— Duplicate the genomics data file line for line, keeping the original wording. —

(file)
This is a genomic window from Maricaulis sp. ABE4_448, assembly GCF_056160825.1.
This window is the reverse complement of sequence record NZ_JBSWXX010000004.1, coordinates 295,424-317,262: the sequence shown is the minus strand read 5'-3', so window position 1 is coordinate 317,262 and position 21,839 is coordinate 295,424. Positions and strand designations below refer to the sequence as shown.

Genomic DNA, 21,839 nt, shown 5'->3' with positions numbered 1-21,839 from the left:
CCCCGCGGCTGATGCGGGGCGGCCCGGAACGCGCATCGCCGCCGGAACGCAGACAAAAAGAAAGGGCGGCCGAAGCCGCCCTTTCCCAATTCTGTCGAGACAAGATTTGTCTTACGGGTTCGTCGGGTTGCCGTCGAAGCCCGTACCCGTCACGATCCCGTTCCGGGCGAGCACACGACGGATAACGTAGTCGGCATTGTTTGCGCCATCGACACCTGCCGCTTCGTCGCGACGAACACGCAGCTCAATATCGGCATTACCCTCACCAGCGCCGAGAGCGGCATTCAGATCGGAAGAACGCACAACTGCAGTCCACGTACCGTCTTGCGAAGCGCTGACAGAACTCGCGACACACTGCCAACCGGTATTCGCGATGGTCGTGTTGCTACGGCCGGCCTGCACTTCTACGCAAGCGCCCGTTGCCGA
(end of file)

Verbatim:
This is a genomic window from Maricaulis sp. ABE4_448, assembly GCF_056160825.1.
This window is the reverse complement of sequence record NZ_JBSWXX010000004.1, coordinates 295,424-317,262: the sequence shown is the minus strand read 5'-3', so window position 1 is coordinate 317,262 and position 21,839 is coordinate 295,424. Positions and strand designations below refer to the sequence as shown.

Genomic DNA, 21,839 nt, shown 5'->3' with positions numbered 1-21,839 from the left:
CCCCGCGGCTGATGCGGGGCGGCCCGGAACGCGCATCGCCGCCGGAACGCAGACAAAAAGAAAGGGCGGCCGAAGCCGCCCTTTCCCAATTCTGTCGAGACAAGATTTGTCTTACGGGTTCGTCGGGTTGCCGTCGAAGCCCGTACCCGTCACGATCCCGTTCCGGGCGAGCACACGACGGATAACGTAGTCGGCATTGTTTGCGCCATCGACACCTGCCGCTTCGTCGCGACGAACACGCAGCTCAATATCGGCATTACCCTCACCAGCGCCGAGAGCGGCATTCAGATCGGAAGAACGCACAACTGCAGTCCACGTACCGTCTTGCGAAGCGCTGACAGAACTCGCGACACACTGCCAACCGGTATTCGCGATGGTCGTGTTGCTACGGCCGGCCTGCACTTCTACGCAAGCGCCCGTTGCCGA